with all the gathered light
you had thought
you could not see.
There is a sacred silence as we ponder Jan's words. Then Jan invites us to read the four stanzas aloud, as a choir , with first the left side of our circle reading a verse, then the right, as was the way with the ancient nuns who once lived here on Iona.
Following this reading in choir, Jan invites:
"Consider what helps you put the pieces of your life together: the experiences you carry, the scraps of your story, the fragments that seem jagged and painful as well as those that you think of as beautiful. What response—in words, in images, in prayer, in movement, in stillness, in conversation, in solitude—helps you recognize and honor the pieces and put them together in a new way, making your path as you go?
"I bring you tonight a story of a woman who is well known to you through her writings, a woman who had the courage to tell us what she learned of Divine Love on her own life-path.
"On a day more than six hundred years ago, in the English town of Norwich, a woman walked into a cell attached to the parish church. She intended to remain there for the rest of her life. Her original name is unknown, and the cell where she would live as an anchoress—a woman devoted to a life of contemplation and solitude—no longer remains. It is likely that she took her name from the church in whose cell she lived: the Church of St. Julian.
"Nearly everything we know about Julian of Norwich comes from a manuscript she composed in her cell. In it she tells of how, at the age of thirty and a half, she became desperately ill. Just when she seemed at the point of death, her pain suddenly departed. As Julian continued to pray, she received a series of sixteen visions, which she called showings. These visions primarily are of Christ on the cross, who reveals the face of joy and love to her.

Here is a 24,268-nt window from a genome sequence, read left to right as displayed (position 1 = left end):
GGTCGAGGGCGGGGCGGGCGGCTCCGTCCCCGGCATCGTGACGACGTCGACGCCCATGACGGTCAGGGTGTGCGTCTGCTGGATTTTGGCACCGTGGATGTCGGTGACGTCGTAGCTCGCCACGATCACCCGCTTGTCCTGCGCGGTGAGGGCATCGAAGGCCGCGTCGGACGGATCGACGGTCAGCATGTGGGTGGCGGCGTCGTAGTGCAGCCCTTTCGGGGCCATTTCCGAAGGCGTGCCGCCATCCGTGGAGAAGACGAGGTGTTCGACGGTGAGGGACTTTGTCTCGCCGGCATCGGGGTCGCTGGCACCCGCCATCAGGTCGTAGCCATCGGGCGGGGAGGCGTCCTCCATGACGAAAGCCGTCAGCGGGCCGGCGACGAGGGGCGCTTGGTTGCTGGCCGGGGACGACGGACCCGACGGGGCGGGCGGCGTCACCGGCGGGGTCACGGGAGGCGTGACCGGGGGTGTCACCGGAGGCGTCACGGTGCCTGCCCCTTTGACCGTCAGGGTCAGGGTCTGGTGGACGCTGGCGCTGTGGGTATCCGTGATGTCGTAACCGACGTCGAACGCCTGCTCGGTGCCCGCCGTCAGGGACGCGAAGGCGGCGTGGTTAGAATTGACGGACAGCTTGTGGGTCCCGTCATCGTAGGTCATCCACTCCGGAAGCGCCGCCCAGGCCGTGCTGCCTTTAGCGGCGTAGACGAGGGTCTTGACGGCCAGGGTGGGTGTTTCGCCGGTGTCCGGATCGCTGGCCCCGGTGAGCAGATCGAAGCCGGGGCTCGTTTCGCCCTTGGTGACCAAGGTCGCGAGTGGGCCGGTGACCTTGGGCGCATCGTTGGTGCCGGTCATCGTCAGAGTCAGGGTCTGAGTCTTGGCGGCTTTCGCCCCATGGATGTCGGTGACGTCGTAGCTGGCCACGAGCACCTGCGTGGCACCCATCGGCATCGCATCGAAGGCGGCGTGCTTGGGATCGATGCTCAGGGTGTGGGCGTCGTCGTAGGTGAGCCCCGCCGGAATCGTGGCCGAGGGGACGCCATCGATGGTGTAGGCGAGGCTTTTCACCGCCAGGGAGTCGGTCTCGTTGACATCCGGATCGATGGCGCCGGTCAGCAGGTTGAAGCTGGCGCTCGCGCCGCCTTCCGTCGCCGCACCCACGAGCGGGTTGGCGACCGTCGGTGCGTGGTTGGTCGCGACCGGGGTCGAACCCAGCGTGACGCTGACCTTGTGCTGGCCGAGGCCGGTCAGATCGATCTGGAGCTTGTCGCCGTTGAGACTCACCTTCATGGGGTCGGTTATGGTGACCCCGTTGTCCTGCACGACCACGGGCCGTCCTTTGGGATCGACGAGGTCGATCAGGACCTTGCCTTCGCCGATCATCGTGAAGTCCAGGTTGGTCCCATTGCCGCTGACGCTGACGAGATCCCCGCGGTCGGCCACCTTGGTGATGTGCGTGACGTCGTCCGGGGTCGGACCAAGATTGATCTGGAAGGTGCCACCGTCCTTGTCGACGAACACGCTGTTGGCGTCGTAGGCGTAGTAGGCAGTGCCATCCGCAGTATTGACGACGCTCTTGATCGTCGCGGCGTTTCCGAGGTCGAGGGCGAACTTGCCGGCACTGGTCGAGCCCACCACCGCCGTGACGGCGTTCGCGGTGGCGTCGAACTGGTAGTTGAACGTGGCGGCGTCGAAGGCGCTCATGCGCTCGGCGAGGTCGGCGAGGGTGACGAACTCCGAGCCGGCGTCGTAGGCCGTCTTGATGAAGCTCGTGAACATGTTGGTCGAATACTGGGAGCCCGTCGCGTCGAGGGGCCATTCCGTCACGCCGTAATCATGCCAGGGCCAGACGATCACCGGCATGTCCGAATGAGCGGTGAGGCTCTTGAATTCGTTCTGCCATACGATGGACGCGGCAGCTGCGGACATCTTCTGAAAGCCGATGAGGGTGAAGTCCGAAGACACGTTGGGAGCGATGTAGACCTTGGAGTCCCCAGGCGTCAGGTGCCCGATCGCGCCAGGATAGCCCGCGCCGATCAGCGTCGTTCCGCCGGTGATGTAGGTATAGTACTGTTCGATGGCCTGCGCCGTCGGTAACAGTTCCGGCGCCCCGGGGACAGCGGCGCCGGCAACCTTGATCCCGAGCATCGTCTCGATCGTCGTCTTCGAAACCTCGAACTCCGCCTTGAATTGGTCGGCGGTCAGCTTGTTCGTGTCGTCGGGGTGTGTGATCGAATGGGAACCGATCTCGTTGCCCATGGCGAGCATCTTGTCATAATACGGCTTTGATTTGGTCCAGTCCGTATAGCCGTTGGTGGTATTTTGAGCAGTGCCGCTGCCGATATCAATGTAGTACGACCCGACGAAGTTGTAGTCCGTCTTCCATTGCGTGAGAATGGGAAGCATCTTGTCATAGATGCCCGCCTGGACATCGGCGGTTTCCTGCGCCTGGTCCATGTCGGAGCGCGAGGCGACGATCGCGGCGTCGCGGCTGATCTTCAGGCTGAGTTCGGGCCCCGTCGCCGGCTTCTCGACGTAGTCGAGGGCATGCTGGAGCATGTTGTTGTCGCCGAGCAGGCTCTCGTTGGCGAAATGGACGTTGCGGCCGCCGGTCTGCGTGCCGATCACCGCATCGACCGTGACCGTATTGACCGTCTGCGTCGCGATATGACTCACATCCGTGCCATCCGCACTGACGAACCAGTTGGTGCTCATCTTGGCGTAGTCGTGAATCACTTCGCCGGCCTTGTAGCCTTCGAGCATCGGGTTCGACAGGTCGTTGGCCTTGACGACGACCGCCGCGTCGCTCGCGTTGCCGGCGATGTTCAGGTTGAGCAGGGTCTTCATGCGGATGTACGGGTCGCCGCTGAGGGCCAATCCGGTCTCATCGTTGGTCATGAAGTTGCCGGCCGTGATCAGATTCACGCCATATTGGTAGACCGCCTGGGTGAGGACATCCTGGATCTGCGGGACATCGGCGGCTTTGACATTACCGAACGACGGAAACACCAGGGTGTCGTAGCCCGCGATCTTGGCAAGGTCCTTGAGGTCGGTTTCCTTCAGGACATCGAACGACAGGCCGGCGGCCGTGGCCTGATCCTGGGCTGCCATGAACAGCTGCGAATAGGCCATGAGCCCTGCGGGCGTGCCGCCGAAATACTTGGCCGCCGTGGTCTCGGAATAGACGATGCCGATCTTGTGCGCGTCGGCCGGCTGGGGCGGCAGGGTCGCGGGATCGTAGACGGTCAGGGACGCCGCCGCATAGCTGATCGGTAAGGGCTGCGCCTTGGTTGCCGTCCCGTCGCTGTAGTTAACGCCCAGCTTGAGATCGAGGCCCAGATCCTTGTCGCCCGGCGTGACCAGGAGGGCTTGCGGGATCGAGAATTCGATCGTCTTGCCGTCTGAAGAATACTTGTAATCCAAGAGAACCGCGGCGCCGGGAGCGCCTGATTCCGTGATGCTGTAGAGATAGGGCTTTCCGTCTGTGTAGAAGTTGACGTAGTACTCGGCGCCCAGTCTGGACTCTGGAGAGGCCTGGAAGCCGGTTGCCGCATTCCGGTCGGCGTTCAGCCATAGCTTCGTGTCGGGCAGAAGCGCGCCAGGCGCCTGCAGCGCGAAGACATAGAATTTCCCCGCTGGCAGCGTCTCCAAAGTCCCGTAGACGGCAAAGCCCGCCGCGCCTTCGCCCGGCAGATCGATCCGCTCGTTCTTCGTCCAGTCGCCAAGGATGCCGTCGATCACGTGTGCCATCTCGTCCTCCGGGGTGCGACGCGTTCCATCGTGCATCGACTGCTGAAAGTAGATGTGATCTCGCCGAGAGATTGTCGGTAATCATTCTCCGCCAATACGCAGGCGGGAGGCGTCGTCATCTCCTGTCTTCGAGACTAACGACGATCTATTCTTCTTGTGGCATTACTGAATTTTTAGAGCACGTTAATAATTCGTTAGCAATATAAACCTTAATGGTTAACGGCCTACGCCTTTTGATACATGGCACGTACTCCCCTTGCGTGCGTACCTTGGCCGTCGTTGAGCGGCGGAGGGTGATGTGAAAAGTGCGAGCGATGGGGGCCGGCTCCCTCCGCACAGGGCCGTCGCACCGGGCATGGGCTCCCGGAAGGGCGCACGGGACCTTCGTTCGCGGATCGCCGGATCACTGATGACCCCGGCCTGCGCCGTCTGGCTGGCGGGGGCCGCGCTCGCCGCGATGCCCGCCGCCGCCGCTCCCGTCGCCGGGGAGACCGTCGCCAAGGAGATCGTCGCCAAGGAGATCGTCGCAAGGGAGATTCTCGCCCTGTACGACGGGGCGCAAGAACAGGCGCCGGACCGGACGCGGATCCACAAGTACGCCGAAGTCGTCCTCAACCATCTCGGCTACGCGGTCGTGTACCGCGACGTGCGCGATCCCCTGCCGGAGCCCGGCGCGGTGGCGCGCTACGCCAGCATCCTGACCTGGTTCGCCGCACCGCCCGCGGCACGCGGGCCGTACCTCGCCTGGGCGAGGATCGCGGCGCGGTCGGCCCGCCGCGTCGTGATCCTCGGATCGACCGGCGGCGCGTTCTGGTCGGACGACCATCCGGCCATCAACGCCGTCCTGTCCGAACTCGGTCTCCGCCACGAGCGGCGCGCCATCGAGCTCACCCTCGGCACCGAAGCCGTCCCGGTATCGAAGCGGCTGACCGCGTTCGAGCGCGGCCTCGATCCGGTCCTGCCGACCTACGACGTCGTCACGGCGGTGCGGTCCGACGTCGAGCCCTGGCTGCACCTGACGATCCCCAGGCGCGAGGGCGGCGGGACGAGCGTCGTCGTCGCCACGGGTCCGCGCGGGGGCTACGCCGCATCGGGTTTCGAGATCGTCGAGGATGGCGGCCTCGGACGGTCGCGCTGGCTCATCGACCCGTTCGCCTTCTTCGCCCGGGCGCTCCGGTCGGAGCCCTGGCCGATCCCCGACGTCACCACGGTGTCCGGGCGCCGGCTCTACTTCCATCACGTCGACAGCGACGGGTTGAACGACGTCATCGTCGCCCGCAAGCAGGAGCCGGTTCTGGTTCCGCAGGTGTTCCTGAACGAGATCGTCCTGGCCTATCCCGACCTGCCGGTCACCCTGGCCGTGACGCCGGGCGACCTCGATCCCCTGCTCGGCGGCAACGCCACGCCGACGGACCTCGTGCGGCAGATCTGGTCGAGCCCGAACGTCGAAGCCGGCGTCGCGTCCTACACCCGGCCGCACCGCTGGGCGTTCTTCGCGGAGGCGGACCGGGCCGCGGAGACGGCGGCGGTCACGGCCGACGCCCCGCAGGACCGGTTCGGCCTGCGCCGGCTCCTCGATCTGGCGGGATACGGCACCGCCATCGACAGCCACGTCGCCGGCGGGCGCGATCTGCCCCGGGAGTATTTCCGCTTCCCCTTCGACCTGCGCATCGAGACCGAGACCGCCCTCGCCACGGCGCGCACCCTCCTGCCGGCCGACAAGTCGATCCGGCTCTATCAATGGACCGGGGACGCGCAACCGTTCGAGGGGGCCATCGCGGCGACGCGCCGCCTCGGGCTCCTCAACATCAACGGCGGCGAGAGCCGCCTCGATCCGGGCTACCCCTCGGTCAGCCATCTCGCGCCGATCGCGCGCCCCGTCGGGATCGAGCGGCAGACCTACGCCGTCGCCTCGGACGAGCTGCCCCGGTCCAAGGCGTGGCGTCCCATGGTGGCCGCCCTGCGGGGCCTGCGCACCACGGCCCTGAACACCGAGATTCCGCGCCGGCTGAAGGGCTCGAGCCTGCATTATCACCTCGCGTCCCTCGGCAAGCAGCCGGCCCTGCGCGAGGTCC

"Julian recorded her visions in a short text. Nearly two decades later, she wrote a longer text that incorporates the insights she gained through years of reflecting on and praying with the visions. Together Julian’s texts became the book known as Showings, or Revelations of Divine Love.
"In the final chapter of Showings, as she comes to the end of the remarkable work in which she reveals to us a God of endless mystery who knows and loves us in all our human particularity, Julian writes,
And from the time that it was revealed, I desired to know in what was our Lord’s meaning. And fifteen years after and more, I was answered in spiritual understanding, and it was said: What, do you wish to know your Lord’s meaning in this thing? Know it well, love was his meaning.
Who reveals it to you? Love. What did he reveal to you? Love. Why does he reveal it to you? For love.
Remain in this, and you will know more of the same. But you will never know different, without end.
Once more Jan invites us into silence to receive these words. Then she asks this:
As you stretch yourself into loving others, what becomes revealed to you—of them, of yourself, of God?
How has love challenged or changed what you know?
How are you opening yourself to its presence in your life?
After we have time to consider these questions, Jan says,
"I have one more poem to offer you before we begin our celebratory feast together:
Beloved Is Where We Begin
If you would enter
into the wilderness,
do not begin
without a blessing.
Do not leave
who you are:
named by the one
who has traveled this path
Do not go
without letting it echo
in your ears,
and if you find
it is hard
to let it into your heart,
do not despair.
That is what
this journey is for.
I cannot promise
this blessing will free you
from danger, from fear,
from hunger or thirst,
from the scorching of sun
or the fall of the night.
But I can tell you
that on this path
there will be help.
I can tell you
that on this way
there will be rest.
I can tell you
that you will know
the strange graces
that come to our aid
only on a road
such as this,
that fly to meet us
that come alongside us
for no other cause
than to lean themselves
toward our ear
and with their
whisper our name:
The singing bowl tells us our reflection time is over, and yet for some minutes all is stillness as we breathe in what we have heard, felt, seen and understood.
Now it is time to celebrate with food and drink and gifts. We express our deep gratitude to Jan whose life is offered to others as a pathway to their own wisdom, as they recognize and learn to follow their own star.